Manti Te’o Hoax and the ‘Catfish’ Syndrome [video]
The phone starting ringing early in the evening on January 16th with news stations across the country wanting to know if the Manti’ Te’o story is common on the Internet.
In a Skype interview on KSDK in St. Louis, I talked about how to protect yourself from being a victim of a “Catfish.”
“The whole subject of fake profiles or falling in love with someone that doesn’t exist is sort of rampant,” says author and online dating expert Julie Spira.
She says some people are easy targets.
“They are so in love with love and they believe there is this unconditional love, and the moment someone shows them a lot of attention, if they’re lonely or if their heart has recently been broken and they become really vulnerable.”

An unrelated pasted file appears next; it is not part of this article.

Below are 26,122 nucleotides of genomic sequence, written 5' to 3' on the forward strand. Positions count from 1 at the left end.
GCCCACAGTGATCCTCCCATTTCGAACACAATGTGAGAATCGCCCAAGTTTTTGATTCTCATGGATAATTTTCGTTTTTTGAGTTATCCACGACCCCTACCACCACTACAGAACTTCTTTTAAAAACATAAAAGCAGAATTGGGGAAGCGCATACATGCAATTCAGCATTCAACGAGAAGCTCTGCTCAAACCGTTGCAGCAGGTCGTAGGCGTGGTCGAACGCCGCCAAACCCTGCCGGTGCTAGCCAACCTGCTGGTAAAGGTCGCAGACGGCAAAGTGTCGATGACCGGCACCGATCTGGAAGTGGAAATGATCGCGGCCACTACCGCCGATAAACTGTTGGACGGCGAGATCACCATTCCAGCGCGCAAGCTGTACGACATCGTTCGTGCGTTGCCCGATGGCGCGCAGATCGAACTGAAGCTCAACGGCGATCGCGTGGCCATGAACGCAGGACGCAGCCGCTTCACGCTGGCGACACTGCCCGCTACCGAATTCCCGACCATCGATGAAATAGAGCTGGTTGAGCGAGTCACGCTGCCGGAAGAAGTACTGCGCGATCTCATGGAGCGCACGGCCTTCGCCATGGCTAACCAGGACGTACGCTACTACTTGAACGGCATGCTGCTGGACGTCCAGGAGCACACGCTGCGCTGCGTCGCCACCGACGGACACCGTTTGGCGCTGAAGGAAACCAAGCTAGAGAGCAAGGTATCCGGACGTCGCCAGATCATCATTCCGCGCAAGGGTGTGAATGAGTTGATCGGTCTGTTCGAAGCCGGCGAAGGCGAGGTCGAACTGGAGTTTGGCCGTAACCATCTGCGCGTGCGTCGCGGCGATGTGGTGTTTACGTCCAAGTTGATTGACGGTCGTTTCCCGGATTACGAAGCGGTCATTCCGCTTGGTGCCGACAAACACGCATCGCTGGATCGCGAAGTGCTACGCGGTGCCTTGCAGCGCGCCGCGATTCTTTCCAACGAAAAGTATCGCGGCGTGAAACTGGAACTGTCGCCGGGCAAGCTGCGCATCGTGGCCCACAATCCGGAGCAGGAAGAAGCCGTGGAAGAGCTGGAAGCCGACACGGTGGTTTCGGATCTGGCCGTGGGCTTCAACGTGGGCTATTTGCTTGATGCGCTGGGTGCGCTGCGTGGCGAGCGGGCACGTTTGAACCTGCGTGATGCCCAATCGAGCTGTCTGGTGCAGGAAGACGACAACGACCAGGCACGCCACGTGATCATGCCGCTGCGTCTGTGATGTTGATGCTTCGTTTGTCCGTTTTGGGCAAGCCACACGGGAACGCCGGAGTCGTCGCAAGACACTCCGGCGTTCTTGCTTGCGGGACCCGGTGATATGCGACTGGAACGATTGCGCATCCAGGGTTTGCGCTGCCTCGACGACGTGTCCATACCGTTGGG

“My number one tip is if you’re going to have a long distance pen pal with somebody and you’re flirting on facebook, text, or you’re on twitter or on an online dating site, get on the phone with them.”
She also says to google them, make sure their facebook pictures match the ones on the site where you met. And Skype with them.
“If somebody won’t hop on a Skype call, yet they’re saying I love you in a text message and they don’t want to hop on a Skype call or even a phone call and they’re talking about having children with you they are hiding something.”
And if you think someone isn’t who they say they are, she says contact the dating site and let them know.